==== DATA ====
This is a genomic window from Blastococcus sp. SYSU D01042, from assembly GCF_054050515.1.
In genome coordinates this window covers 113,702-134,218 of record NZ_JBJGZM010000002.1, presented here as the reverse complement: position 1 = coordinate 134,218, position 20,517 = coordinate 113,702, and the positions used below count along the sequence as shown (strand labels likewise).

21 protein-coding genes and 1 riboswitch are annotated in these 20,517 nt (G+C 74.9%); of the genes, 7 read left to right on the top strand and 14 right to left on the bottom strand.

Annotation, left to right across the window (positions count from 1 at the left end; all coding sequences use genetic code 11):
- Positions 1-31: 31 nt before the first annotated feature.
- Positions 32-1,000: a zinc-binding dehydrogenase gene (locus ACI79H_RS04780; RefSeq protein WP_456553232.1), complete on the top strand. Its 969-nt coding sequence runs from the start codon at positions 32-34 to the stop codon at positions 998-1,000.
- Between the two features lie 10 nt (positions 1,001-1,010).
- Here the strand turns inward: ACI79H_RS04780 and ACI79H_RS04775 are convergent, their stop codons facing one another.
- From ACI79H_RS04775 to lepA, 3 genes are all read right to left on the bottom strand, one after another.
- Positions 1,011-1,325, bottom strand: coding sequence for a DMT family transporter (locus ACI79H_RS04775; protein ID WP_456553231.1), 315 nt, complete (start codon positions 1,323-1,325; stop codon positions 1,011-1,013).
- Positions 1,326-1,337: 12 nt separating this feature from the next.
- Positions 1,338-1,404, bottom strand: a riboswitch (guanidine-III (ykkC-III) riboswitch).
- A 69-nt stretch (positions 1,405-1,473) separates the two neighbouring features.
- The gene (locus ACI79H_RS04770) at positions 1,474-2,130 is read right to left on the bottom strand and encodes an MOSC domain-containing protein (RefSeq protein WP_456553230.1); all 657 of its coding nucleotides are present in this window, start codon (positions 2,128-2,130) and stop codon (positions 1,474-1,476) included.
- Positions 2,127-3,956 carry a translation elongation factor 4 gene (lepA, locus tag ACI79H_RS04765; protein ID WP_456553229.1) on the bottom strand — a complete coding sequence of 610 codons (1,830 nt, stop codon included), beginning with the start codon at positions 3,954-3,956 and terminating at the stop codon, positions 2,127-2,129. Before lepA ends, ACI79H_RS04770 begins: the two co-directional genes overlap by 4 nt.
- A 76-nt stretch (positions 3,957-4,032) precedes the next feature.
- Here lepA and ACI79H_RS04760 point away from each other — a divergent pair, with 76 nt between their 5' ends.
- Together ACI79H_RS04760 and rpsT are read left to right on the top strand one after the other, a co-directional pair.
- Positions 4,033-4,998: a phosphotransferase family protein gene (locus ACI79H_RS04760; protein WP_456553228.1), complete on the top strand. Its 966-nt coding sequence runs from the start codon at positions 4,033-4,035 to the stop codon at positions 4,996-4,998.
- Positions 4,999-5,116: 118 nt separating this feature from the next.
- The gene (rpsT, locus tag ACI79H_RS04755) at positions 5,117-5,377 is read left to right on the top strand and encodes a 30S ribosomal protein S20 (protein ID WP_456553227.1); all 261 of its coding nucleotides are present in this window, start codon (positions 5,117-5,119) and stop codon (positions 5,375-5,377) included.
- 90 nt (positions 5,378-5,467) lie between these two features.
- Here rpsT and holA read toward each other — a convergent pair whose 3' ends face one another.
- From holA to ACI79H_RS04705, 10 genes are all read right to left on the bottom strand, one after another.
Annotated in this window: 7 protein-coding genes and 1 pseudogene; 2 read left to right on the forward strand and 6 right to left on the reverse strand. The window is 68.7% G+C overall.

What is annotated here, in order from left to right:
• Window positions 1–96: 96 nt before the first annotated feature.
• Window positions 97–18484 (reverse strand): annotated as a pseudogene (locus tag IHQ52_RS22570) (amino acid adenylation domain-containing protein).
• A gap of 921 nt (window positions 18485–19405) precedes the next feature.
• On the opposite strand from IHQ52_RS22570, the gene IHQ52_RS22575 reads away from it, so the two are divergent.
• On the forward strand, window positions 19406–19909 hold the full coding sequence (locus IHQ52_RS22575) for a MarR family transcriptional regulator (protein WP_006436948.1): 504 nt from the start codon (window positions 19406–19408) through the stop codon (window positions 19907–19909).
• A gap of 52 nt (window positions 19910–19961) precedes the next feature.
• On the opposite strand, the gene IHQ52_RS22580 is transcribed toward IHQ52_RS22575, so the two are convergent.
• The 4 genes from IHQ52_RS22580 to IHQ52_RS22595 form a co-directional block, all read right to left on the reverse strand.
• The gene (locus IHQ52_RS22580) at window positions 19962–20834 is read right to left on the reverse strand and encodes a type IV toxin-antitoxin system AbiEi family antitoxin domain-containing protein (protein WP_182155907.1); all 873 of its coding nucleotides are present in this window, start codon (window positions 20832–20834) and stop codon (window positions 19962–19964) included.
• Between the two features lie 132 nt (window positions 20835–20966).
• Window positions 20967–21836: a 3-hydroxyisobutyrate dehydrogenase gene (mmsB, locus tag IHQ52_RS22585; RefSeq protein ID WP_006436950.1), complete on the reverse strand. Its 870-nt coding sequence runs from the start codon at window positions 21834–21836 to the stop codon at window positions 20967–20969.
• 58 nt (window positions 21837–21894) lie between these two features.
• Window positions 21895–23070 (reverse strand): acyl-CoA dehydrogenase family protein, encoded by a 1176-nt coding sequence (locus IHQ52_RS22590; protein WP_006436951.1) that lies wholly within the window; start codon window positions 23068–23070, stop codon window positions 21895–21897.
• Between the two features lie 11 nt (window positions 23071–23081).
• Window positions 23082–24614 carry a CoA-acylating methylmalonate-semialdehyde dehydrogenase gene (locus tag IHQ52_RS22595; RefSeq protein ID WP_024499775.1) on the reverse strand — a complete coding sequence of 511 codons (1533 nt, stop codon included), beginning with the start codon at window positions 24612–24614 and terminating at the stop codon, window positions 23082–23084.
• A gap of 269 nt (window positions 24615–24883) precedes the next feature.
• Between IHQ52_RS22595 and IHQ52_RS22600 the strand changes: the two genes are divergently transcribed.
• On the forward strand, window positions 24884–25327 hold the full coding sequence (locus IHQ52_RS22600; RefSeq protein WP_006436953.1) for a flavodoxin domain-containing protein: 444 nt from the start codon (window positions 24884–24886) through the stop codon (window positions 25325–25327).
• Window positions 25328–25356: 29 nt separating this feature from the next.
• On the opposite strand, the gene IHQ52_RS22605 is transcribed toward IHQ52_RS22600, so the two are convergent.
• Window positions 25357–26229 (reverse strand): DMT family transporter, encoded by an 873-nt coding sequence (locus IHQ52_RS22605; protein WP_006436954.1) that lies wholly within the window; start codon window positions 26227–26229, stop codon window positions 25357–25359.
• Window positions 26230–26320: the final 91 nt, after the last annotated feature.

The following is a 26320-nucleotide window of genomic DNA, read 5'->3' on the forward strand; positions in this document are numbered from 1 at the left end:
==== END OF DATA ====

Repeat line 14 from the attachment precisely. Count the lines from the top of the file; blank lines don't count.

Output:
- The gene (locus ACI79H_RS04770) at positions 1,474-2,130 is read right to left on the bottom strand and encodes an MOSC domain-containing protein (RefSeq protein WP_456553230.1); all 657 of its coding nucleotides are present in this window, start codon (positions 2,128-2,130) and stop codon (positions 1,474-1,476) included.